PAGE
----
The reception: Most heralded the match one of the craziest stunt brawls ever witnessed in the WWE. ECW had really made its mark on the WWE with a match of this magnitude. It stole the show at that year’s Wrestlemania and really elevated all six guys to positions of prominence that would last for quite awhile. It was the match that sparked the main-event careers of Jeff Hardy and Edge. Of course, it also gave birth to a classic new match type in TLC, which officially came to be a few months later at Summerslam, but which has spawned its own PPV in the modern era. It was groundbreaking in that sense and there’s nothing like the original. The Triangle Ladder match went on to get voted as a top 5 match in Wrestlemania history by the wrestlers themselves, as of Wrestlemania XX. It will usually be found anywhere from the top 5 to the top 20 matches on most best of lists. On a personal note, I had taken a wrestling hiatus from Summerslam ’99 to the Invasion. When I came back, I got caught up on what I had missed and this was the first of the ladder/table/TLC matches featuring these three teams. I could not believe what I was witnessing. I was in awe of everything that they were doing and the punishment they were willingly taking. This was the greatest stunt match I’ve ever seen and I’d be surprised if anything ever made me change my mind.
CMV1 rating - ****1/2
Setting the stage: Some of the greatest feuds in wrestling history have been centered on very personal stories. People are drawn to things that they can relate to. If a man gets attacked from behind by another man and that other man’s motives are to protect his position in his workplace, then it may not necessarily be the act itself that we can relate to, but simply the consideration of said act. Yet, we can also relate to the man that suffers the attack because most of us have been in his shoes; the victim who got his knees cut out from under him before he could accomplish his goal because someone in power didn’t want to lose it. People will do crazy things to protect themselves. They will throw others under the bus or even act out in a violent rage to ensure that they’ve covered their own backsides. This was the story at Wrestlemania III with Savage vs. Steamboat. Savage was the Intercontinental Champion and had no interest in losing the title. That was, at the time, the second best position in the WWF behind Hogan and whomever was the current challenger. Along comes the good looking, very talented Steamboat, with the goal to achieve that spot of second from the top. Savage doesn’t play fair, though, and decides to take out Steamboat prior to one of their matches. He even goes so far as to crush Steamboat’s larynx and put him out of action, temporarily taking away his ability to make a living and putting the long-term outlook of his upward mobility in question. Mania III was the stage of proving ground. No shenanigans. No attacks before the match. This is all about who’s the best for that job of being the IC Champion. Macho Man vs. The Dragon to settle the score…simplest, most relatable story in wrestling…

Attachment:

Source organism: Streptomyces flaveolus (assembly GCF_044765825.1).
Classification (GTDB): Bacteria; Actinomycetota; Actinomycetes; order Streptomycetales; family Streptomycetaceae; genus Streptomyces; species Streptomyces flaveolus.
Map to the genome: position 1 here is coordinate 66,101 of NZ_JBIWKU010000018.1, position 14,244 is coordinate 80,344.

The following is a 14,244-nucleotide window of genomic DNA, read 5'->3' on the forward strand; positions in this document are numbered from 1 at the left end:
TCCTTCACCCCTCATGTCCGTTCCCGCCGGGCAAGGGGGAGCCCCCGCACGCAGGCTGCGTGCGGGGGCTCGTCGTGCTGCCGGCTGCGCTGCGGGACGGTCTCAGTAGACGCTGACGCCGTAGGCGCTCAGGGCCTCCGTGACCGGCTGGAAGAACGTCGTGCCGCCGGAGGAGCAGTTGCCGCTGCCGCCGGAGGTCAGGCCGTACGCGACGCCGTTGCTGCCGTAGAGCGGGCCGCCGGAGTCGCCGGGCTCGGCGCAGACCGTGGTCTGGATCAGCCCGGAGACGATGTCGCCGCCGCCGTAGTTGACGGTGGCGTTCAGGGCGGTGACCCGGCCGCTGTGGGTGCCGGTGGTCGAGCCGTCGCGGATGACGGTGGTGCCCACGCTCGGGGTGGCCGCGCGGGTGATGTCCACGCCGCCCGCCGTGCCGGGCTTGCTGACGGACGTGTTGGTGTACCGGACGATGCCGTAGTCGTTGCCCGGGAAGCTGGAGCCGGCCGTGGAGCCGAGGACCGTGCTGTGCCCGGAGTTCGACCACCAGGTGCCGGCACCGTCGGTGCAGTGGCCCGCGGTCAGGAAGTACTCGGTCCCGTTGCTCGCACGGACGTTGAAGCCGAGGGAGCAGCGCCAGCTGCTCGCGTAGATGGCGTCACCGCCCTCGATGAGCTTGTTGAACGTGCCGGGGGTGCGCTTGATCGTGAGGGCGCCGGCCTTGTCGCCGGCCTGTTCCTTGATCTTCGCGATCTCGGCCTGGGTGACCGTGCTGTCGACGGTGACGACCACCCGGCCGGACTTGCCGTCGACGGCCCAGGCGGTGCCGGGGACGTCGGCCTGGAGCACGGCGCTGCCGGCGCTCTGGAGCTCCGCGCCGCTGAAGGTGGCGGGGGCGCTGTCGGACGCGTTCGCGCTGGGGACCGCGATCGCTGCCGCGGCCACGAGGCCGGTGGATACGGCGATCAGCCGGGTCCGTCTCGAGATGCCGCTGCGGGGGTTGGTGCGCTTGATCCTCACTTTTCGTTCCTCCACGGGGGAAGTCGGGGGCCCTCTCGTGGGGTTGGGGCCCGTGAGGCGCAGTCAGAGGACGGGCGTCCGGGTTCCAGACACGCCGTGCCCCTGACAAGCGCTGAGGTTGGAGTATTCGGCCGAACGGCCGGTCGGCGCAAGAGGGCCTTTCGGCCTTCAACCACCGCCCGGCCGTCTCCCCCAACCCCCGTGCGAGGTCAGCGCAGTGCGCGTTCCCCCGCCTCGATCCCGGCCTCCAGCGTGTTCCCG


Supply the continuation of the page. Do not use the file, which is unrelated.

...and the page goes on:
The match: A story in the ring about who’s the best only works at its best if the two wrestlers in each corner can actually make a legitimate claim to being the best. The WWE has long since made it so that you don’t have to be the best wrestler to be the World Champion. It became known for some time about twenty years ago that the best wrestler usually wore the IC title. Where did that begin? At the Pontiac Silverdome with Savage vs. Steamboat. Savage was just so intense in everything that he did. As a heel, that intensity helped bring something extra to the assaults he laid down on his babyface foes. It helped that Steamboat was the consummate babyface, able to sell wonderfully the offense of his opponent and get the crowd behind him with his mannerisms. Those little things helped make what happened throughout this 16-minute match so special. Look at today’s WWE. It is the by-product of a generation or two that made high spots the norm and near falls involving an elaborate mix of finishing moves. You have to understand that it wasn’t like that back in the 80’s. A false finish didn’t have to involve a match-ending hold or spot to get the crowd out of their chairs. So, if you watch Savage vs. Steamboat and have wondered what all the fuss is about, then you need to go back and watch it again by putting yourself into the mindset of an 80’s era fan. The match featured over a dozen legitimate near falls in the form of roll-ups and small packages and cradle pinning combinations. Sure, there were high spots, but they weren’t the types that you’d see today. It was a simpler time where moves with less impact meant a lot more and were able to garner a much larger reaction from people. Steamboat won the match with a small package…it was just that simple.